I don’t know what it’s like where you are, but here in central North Carolina, it’s pollen season.
We skipped from winter to summer last week, and now that the oak leaves are filling out, pollen strings are everywhere. Even in my header.
Every morning I come out of the house to find a very fine layer of pollen on everything.
Sedum ‘Postman’s Pride’ has a sickly greenish tinge.
Venturing outside means becoming a pollen sponge. Any exposed surface, whether hands, hair, or clothing, collects the stuff and tracks it indoors. Walking through the garden, my feet turn yellow. I understand that people everywhere cope with pollen. My question is: Is it common, elsewhere in the world, to have visibility reduced because the pollen is so thick? I looked out the window the other day and could actually see clouds of it, raining down.
Rain fell briefly overnight. We get very excited about rain this time of year, because it washes everything clean, if only for a few minutes.
Thomas Leo Ogren wrote a fantastic book called Allergy-Free Gardening: The Revolutionary Guide to Healthy Landscaping in which he argues that the landscaping and horticulture industries (and by extension, the gardening public) have contributed to an increase in allergy problems in recent years by promoting and overplanting male varieties of plants, which don’t have messy fruits but do produce copious amounts of pollen. Ogren conducted an astonishing amount of research on the pollen-producing habits of a wide variety of plants: the duration of pollen release; the shape of the flowers; the shape, stickiness, and weight of the pollen granules themselves. All his research culminated in his developing a scale called OPALS (Ogren Plant Allergy Scale), that ranks plants by their likelihood of triggering an allergic reaction in an individual.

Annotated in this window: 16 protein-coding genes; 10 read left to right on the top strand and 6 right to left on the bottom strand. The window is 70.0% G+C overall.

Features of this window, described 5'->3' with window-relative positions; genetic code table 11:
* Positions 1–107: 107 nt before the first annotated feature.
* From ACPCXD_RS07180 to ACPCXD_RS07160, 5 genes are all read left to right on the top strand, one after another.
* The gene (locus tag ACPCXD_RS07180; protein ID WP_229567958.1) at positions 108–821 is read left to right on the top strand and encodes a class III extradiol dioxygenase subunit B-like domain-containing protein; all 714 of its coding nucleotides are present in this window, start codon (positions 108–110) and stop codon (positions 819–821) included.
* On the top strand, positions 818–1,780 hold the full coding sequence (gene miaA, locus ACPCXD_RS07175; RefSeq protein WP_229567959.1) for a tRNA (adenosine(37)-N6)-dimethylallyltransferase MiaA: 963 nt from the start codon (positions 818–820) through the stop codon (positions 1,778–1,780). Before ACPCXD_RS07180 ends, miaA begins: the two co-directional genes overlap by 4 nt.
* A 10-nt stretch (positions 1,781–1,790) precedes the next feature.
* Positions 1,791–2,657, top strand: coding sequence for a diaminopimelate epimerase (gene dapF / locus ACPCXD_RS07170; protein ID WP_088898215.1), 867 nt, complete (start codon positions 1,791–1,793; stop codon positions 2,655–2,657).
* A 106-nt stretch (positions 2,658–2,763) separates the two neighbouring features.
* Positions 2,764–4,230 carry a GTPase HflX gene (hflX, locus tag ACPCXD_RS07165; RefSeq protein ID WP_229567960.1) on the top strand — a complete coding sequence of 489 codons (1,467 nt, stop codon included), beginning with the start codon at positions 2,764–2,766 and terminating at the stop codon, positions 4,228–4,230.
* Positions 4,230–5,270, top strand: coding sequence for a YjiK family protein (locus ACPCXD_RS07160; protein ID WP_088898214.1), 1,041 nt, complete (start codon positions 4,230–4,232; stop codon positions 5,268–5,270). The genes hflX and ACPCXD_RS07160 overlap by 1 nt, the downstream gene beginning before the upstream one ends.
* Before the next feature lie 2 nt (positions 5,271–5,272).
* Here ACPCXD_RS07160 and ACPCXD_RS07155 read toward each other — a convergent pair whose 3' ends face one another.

Ogren also discusses the value of “right plant, right place,” in reducing the need for insecticides and herbicides, many of which can trigger allergies. The book is a fascinating read and one that can help individual gardeners tailor their own environments to ameliorate their symptoms. For myself, I learned to try to select female varieties of trees and shrubs when possible. I’ve decided what OPALS ranking I can live with in my own garden, and picked up some cultural practices than can limit my exposure to certain high-pollen producers. A bonus for those who select shrubs and perennials for their low OPALS values: Many of them, not coincidentally, are attractive to bees, hummingbirds, and butterflies.
Here is a link to Ogren’s website and further information about reducing allergy problems via smart gardening practices.